Without any reservations, the Design Spectator’s Color of the Year for 2017 is “Nouveau Bleu”…. Based on my travels and research at all of the international home furnishing shows and interior design expos, today is without a doubt a more colorful time in our world…a world where one cannot live without this hue…and that hue, “Nouveau Bleu” was inspired both by great works of art as well as the recent discovery of a new color, the first new blue in over 200 years, known by scientists as “YInMn Blue”. After several tours of my favorite art museums, the Metropolitan, the Louvre, The National Gallery Museum and Musee d’Orsay, I found myself immediately drawn to the great works of art by Van Gogh and many others who worked with incredibly vibrant shades of blue. The interiors world is certainly finding inspiration within the same color palettes as the artists Van Gogh, Gaughin, Renior among others
For the first time Pantone introduces two shades, Rose Quartz and Serenity as the PANTONE Color of the Year 2016. Rose Quartz is a persuasive yet gentle tone that conveys compassion and a sense of composure.
While considering which of the beautiful trends are most likely to succeed in the American homes, it is an ideal time to examine what matters the most in the world of design. Let’s consider the “curator” or design team’s design direction, overall aesthetics, the inspiration, what demographic group that the design is targeting and more.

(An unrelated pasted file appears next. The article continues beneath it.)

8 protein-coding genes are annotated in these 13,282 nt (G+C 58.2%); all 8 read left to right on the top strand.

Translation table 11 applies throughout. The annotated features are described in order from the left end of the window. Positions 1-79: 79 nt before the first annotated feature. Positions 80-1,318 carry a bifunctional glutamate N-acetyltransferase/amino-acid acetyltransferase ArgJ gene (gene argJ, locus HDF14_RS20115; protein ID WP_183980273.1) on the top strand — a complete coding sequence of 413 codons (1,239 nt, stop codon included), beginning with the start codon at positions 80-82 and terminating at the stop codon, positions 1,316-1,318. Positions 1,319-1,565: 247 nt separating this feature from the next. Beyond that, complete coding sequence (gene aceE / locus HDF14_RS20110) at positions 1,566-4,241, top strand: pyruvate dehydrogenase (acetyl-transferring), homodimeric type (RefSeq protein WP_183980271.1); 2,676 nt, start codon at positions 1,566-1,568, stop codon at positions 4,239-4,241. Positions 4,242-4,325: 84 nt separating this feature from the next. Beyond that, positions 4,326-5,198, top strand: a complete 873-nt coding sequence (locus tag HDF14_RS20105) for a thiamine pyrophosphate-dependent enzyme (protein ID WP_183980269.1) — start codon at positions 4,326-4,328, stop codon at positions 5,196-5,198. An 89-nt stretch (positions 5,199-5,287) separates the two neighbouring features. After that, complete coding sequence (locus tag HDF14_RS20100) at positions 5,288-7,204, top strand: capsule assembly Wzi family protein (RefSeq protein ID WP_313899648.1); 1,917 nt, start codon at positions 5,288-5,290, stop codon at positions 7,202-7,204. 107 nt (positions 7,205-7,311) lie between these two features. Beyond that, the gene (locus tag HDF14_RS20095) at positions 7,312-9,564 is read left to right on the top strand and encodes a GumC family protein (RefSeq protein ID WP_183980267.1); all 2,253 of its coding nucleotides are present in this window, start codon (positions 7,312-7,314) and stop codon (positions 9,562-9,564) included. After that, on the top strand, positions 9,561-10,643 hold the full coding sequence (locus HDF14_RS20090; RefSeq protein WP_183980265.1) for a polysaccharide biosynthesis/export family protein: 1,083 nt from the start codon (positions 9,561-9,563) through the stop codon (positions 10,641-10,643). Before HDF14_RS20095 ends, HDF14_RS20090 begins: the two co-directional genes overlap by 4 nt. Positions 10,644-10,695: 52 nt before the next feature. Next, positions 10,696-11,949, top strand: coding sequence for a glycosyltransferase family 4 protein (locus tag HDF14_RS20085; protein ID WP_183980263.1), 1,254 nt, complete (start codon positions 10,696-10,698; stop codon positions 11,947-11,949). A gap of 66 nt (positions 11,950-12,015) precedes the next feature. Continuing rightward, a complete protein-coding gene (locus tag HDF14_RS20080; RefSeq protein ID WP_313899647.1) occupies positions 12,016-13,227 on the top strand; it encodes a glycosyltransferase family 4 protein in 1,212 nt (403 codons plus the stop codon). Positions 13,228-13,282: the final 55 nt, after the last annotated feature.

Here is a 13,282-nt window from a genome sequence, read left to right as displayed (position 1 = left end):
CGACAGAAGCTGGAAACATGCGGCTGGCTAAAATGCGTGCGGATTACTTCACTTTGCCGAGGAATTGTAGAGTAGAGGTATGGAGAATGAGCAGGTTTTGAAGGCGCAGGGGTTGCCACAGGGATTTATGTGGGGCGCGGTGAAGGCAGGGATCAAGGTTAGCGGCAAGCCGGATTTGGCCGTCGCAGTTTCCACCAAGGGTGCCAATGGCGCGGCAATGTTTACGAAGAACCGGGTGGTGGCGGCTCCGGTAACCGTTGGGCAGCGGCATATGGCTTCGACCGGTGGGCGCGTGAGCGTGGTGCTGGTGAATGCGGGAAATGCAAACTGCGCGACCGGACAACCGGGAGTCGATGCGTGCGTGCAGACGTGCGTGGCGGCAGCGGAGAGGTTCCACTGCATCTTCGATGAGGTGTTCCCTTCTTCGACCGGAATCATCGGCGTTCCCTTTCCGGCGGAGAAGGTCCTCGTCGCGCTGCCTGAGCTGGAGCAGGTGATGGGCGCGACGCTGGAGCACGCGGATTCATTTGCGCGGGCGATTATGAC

One intriguing company in particular, Aria, is owned by Hunt Broyhill who opened the High Point showroom doors for a sneak preview of the newest market introductions. His team’s eye for design is laser-focused on what American homeowners are seeking for their homes, comfort, quality, performance and seamless design styles that work with practically everything they already own. Aria is bucking the trend of outsourcing all their manufacturing by making their furniture frames in Conover, North Carolina and is a model that seems to be shifting back stateside industry-wide. As far as why they’re being examined for “Design Spectator”, their design approach is a good correlation to what I see going on in the floor covering industry, the cross merchandising of the various flooring categories and the careful curation of specific looks, making it easy for consumers to find a well-designed look and for designers to put together projects quickly. These are responses to what American homeowners are demanding and it’s far easier to tune into the pulse of the consumers when it’s all done stateside.
Aria, like several floor covering manufacturers, sells to retailers across the United States and internationally and naturally the retailers have a great deal of input. Hunt Broyhill said Aria’s target audience is “the highest end of lowest end and the lowest end of highest end”. When asked about Aria’s design direction, Broyhill said he has the placed the design decisions into the hands of Ms. Robin Hoff. Ms. Hoff cited that they’re aware of the purchasing power of both millenials and baby boomers, each “wanting comfort and price point with the fashion, in furnishings, the pillows and accents are the accessories to the outfit. Colors include minerals, taupes, mushrooms and natural linens. Sofas for example are almost always a basic neutral where the colors and patterns are what adds emotion to the sale.” When asked about customization, their response is that there’s no need for any customization per se since the process of choosing the components is very individualized while still manufacturing friendly.